Engineers at the University of California, Riverside, have demonstrated prototype devices made of an exotic material that can conduct a current density 50 times greater than conventional copper interconnect technology.
Current density is the amount of electrical current per cross-sectional area at a given point. As transistors in integrated circuits become smaller and smaller, they need higher and higher current densities to perform at the desired level. Most conventional electrical conductors, such as copper, tend to break due to overheating or other factors at high current densities, presenting a barrier to creating increasingly small components.
The electronics industry needs alternatives to silicon and copper that can sustain extremely high current densities at sizes of just a few nanometers.
The advent of graphene resulted in a massive, worldwide effort directed at investigation of other two-dimensional, or 2D, layered materials that would meet the need for nanoscale electronic components that can sustain a high current density. While 2D materials consist of a single layer of atoms, 1D materials consist of individual chains of atoms weakly bound to one another, but their potential for electronics has not been as widely studied.
One can think of 2D materials as thin slices of bread while 1D materials are like spaghetti. Compared to 1D materials, 2D materials seem huge.
A group of researchers led by Alexander A. Balandin, a distinguished professor of electrical and computer engineering in the Marlan and Rosemary Bourns College of Engineering at UC Riverside, discovered that zirconium tritelluride, or ZrTe3, nanoribbons have an exceptionally high current density that far exceeds that of any conventional metals like copper.
The new strategy undertaken by the UC Riverside team pushes research from two-dimensional to one-dimensional materials — an important advance for the future generation of electronics.
“Conventional metals are polycrystalline. They have grain boundaries and surface roughness, which scatter electrons,” Balandin said. “Quasi-one-dimensional materials such as ZrTe3 consist of single-crystal atomic chains in one direction. They do not have grain boundaries and often have atomically smooth surfaces after exfoliation. We attributed the exceptionally high current density in ZrTe3 to the single-crystal nature of quasi-1D materials.”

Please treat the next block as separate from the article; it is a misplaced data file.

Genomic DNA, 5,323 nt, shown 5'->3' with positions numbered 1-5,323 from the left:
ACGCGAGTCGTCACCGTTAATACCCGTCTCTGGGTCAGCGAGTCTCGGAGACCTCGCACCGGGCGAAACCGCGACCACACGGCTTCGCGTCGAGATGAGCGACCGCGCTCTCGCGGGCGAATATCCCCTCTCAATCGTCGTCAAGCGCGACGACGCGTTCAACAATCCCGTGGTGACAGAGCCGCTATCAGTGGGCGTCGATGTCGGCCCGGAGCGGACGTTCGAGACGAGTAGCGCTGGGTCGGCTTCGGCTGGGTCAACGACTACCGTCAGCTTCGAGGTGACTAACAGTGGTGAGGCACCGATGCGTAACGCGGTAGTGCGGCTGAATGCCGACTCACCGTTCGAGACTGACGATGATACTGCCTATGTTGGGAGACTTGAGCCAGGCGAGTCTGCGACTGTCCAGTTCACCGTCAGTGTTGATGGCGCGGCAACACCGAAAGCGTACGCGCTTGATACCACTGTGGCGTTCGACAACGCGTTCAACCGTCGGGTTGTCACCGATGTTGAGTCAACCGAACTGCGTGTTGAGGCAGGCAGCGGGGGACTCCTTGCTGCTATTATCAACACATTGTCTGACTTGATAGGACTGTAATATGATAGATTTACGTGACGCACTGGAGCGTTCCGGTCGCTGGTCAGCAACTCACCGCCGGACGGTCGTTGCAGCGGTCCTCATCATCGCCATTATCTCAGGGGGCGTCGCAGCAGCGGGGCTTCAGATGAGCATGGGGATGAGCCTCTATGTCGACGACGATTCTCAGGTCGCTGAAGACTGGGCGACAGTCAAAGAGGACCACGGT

In principle, such quasi-1D materials could be grown directly into nanowires with a cross-section that corresponds to an individual atomic thread, or chain. In the present study the level of the current sustained by the ZrTe3 quantum wires was higher than reported for any metals or other 1D materials. It almost reaches the current density in carbon nanotubes and graphene.
Electronic devices depend on special wiring to carry information between different parts of a circuit or system. As developers miniaturize devices, their internal parts also must become smaller, and the interconnects that carry information between parts must become smallest of all. Depending on how they are configured, the ZrTe3 nanoribbons could be made into either nanometer-scale local interconnects or device channels for components of the tiniest devices.
The UC Riverside group’s experiments were conducted with nanoribbons that had been sliced from a pre-made sheet of material. Industrial applications need to grow nanoribbon directly on the wafer. This manufacturing process is already under development, and Balandin believes 1D nanomaterials hold possibilities for applications in future electronics.
“The most exciting thing about the quasi-1D materials is that they can be truly synthesized into the channels or interconnects with the ultimately small cross-section of one atomic thread — approximately one nanometer by one nanometer,” Balandin said.